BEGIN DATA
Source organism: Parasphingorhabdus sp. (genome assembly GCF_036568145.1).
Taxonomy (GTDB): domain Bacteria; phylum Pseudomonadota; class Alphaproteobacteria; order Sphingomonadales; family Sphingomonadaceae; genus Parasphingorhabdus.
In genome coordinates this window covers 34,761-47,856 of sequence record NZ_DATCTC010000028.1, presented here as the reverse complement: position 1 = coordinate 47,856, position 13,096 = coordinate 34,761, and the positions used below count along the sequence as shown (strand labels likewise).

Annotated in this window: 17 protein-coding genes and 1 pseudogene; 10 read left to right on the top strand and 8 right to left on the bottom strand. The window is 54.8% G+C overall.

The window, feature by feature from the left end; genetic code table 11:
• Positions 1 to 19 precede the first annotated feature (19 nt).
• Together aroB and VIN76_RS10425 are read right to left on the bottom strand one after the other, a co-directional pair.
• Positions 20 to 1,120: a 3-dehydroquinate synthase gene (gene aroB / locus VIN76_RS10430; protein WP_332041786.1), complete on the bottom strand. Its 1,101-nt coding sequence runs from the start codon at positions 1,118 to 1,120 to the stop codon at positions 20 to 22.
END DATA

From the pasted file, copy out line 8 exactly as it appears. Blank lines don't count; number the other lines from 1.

• Positions 20 to 1,120: a 3-dehydroquinate synthase gene (gene aroB / locus VIN76_RS10430; protein WP_332041786.1), complete on the bottom strand. Its 1,101-nt coding sequence runs from the start codon at positions 1,118 to 1,120 to the stop codon at positions 20 to 22.